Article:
Posted on 05-08-2010
Filed Under (Balance, Intentional parenting) by admin

When did parenting become such a competitive sport? You hear about it regularly in the news, where parents verbally (and sometimes physically) assault referees at soccer matches because they don’t like the unfavorable calls against their kids. You see it in our consumer culture, with companies pushing foreign language programs for infants and parents vying for the first spot in line to buy the latest “must-have” toy. You know parents who enroll their kids in so many lessons, camps and tutoring sessions that the poor kids don’t have a free afternoon all week. You might even be competing yourself.

 While we all want our kids to be happy and successful, the line often blurs between a nurturing parent and a pushy parent. I’m the first to admit that I’ve crossed the line myself sometimes, wanting my kids to succeed and “be the best they can be.” (Yes, I bought into the Mozart effect and stocked up on a few Baby Einstein CDs.) But for the most part, I’ve learned to back off.

Why? Because I’ve learned that competitive parenting comes at a great cost, with parents micro-managing their kids’ lives, pushing them to excel in everything, rescuing kids from their own mistakes, and planning all their free time for them. The result? Kids learn to look to their parents for all the answers rather than think for themselves. Kids grow frustrated and get easily bored when they’re not entertained 24/7 with a slate of structured activities. Kids feel intense pressure to succeed at school, at home, in sports and on the social scene. Kids struggle to deal with setbacks because parents try to remove all risk and pain from their kids’ lives. Kids don’t develop responsibility because mom and dad are always bailing them out.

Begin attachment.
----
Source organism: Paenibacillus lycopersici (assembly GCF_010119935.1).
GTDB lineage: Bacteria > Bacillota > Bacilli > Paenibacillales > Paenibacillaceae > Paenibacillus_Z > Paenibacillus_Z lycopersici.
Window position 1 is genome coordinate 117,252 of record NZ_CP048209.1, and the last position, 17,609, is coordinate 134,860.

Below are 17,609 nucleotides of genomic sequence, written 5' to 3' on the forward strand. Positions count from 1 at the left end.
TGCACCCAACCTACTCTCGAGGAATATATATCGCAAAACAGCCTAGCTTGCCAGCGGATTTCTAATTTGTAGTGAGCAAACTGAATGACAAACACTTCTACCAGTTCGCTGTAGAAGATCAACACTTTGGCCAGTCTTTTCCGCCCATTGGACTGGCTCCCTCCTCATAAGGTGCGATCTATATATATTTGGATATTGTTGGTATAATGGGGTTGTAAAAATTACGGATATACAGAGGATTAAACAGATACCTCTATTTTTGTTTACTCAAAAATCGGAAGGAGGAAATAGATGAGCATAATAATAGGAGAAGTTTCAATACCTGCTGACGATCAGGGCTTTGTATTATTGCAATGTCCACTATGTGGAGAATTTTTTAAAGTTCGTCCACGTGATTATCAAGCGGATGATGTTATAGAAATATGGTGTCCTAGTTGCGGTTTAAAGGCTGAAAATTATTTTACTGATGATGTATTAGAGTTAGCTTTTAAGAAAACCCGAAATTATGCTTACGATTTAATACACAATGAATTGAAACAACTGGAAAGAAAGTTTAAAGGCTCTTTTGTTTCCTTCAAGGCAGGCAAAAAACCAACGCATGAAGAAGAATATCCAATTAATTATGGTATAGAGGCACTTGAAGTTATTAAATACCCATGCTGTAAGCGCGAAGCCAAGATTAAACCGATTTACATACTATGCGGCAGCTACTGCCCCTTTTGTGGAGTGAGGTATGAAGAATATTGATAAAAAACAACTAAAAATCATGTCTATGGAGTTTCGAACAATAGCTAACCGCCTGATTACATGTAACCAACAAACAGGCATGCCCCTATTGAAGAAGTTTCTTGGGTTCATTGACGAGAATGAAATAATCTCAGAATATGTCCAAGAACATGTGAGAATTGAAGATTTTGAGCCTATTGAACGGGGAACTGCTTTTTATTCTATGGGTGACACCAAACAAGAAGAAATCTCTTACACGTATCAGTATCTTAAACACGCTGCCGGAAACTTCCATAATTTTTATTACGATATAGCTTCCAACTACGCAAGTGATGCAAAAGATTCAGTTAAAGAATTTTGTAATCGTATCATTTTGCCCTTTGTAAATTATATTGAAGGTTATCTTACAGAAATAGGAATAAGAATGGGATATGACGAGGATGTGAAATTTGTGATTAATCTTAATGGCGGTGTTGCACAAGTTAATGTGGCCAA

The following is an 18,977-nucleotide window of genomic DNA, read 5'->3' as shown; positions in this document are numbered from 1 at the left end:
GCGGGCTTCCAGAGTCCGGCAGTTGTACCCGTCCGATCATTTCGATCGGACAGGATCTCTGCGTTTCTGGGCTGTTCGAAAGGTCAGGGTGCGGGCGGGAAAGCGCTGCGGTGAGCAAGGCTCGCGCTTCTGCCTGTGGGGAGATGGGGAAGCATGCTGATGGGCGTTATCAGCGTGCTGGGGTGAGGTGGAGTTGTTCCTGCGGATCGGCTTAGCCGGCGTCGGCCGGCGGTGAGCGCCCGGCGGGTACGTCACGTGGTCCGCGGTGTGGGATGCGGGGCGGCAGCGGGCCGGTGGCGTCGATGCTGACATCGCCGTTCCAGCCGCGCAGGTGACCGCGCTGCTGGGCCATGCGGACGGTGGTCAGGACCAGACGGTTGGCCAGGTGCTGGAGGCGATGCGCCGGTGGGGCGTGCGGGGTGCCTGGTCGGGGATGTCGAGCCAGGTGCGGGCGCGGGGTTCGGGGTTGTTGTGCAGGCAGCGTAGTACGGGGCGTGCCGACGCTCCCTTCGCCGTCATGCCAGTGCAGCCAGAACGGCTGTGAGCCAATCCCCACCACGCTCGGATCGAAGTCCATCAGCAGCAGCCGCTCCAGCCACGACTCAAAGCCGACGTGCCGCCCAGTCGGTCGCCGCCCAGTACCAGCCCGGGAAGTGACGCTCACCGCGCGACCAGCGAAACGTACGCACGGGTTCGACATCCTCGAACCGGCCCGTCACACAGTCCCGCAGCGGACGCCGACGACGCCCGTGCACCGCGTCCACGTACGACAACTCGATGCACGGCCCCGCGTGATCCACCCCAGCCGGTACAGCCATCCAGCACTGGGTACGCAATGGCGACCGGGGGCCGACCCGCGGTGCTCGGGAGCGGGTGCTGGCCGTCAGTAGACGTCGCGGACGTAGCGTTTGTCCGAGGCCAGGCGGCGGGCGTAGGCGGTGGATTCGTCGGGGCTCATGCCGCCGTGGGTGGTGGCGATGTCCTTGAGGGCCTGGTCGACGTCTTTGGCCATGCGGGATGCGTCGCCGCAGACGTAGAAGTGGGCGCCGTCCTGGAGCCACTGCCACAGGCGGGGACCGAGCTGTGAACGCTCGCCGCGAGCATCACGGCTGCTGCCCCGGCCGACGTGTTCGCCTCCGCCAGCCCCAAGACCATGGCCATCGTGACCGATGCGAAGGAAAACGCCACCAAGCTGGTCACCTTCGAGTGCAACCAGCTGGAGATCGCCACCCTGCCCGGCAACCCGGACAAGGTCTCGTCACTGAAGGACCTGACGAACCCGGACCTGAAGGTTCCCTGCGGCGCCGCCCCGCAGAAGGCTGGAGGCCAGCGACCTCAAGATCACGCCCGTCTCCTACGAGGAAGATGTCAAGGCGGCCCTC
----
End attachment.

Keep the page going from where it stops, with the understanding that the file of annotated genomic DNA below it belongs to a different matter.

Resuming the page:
Letting go of competitive parenting means taking it down a few notches. Nurture, but not to the nth degree. Guide kids toward making good decisions rather than always deciding for them. Help kids find and enjoy their passion rather than pushing them to excel at it. Allow kids to take risks and make mistakes instead of always rescuing them. And, perhaps most importantly, give kids the time and space to just be kids.

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